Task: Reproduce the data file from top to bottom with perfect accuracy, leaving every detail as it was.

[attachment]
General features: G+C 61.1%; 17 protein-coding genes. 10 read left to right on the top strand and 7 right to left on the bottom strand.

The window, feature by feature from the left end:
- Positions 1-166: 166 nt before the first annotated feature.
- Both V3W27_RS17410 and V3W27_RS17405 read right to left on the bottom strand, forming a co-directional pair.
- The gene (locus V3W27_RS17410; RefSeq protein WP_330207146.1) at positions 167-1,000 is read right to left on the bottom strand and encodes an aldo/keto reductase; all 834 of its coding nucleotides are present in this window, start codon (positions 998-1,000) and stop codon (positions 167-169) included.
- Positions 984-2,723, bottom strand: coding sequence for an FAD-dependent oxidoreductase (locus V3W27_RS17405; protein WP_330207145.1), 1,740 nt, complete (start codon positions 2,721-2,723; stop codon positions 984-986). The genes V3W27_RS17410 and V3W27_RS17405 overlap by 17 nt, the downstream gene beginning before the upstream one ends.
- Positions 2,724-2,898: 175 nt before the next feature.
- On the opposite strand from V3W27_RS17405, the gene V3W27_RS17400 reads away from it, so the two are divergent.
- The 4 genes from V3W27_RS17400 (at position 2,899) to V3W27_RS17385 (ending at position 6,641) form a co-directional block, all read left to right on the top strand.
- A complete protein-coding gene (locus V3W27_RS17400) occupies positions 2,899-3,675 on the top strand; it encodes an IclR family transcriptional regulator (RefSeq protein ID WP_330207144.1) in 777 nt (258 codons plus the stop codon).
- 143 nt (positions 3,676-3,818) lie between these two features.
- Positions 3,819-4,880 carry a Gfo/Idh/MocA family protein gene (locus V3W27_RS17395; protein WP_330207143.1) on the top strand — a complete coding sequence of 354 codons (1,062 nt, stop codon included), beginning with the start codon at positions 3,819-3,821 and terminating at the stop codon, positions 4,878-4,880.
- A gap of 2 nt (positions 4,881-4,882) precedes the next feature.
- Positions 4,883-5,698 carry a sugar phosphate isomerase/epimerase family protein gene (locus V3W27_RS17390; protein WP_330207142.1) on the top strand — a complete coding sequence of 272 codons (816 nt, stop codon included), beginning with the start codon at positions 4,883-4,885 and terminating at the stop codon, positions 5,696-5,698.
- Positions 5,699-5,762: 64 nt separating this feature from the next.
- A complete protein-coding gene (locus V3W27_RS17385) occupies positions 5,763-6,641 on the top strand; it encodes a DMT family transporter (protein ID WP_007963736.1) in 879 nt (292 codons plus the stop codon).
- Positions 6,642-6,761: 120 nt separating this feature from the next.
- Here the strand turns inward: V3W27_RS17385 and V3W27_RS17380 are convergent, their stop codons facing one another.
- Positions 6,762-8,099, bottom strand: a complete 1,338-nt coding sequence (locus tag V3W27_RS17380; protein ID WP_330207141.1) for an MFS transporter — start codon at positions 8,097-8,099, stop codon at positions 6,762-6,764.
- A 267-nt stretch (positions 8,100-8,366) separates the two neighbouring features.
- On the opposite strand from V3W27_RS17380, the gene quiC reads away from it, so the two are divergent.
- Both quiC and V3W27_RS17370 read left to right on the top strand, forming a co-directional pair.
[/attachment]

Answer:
General features: G+C 61.1%; 17 protein-coding genes. 10 read left to right on the top strand and 7 right to left on the bottom strand.

The window, feature by feature from the left end:
- Positions 1-166: 166 nt before the first annotated feature.
- Both V3W27_RS17410 and V3W27_RS17405 read right to left on the bottom strand, forming a co-directional pair.
- The gene (locus V3W27_RS17410; RefSeq protein WP_330207146.1) at positions 167-1,000 is read right to left on the bottom strand and encodes an aldo/keto reductase; all 834 of its coding nucleotides are present in this window, start codon (positions 998-1,000) and stop codon (positions 167-169) included.
- Positions 984-2,723, bottom strand: coding sequence for an FAD-dependent oxidoreductase (locus V3W27_RS17405; protein WP_330207145.1), 1,740 nt, complete (start codon positions 2,721-2,723; stop codon positions 984-986). The genes V3W27_RS17410 and V3W27_RS17405 overlap by 17 nt, the downstream gene beginning before the upstream one ends.
- Positions 2,724-2,898: 175 nt before the next feature.
- On the opposite strand from V3W27_RS17405, the gene V3W27_RS17400 reads away from it, so the two are divergent.
- The 4 genes from V3W27_RS17400 (at position 2,899) to V3W27_RS17385 (ending at position 6,641) form a co-directional block, all read left to right on the top strand.
- A complete protein-coding gene (locus V3W27_RS17400) occupies positions 2,899-3,675 on the top strand; it encodes an IclR family transcriptional regulator (RefSeq protein ID WP_330207144.1) in 777 nt (258 codons plus the stop codon).
- 143 nt (positions 3,676-3,818) lie between these two features.
- Positions 3,819-4,880 carry a Gfo/Idh/MocA family protein gene (locus V3W27_RS17395; protein WP_330207143.1) on the top strand — a complete coding sequence of 354 codons (1,062 nt, stop codon included), beginning with the start codon at positions 3,819-3,821 and terminating at the stop codon, positions 4,878-4,880.
- A gap of 2 nt (positions 4,881-4,882) precedes the next feature.
- Positions 4,883-5,698 carry a sugar phosphate isomerase/epimerase family protein gene (locus V3W27_RS17390; protein WP_330207142.1) on the top strand — a complete coding sequence of 272 codons (816 nt, stop codon included), beginning with the start codon at positions 4,883-4,885 and terminating at the stop codon, positions 5,696-5,698.
- Positions 5,699-5,762: 64 nt separating this feature from the next.
- A complete protein-coding gene (locus V3W27_RS17385) occupies positions 5,763-6,641 on the top strand; it encodes a DMT family transporter (protein ID WP_007963736.1) in 879 nt (292 codons plus the stop codon).
- Positions 6,642-6,761: 120 nt separating this feature from the next.
- Here the strand turns inward: V3W27_RS17385 and V3W27_RS17380 are convergent, their stop codons facing one another.
- Positions 6,762-8,099, bottom strand: a complete 1,338-nt coding sequence (locus tag V3W27_RS17380; protein ID WP_330207141.1) for an MFS transporter — start codon at positions 8,097-8,099, stop codon at positions 6,762-6,764.
- A 267-nt stretch (positions 8,100-8,366) separates the two neighbouring features.
- On the opposite strand from V3W27_RS17380, the gene quiC reads away from it, so the two are divergent.
- Both quiC and V3W27_RS17370 read left to right on the top strand, forming a co-directional pair.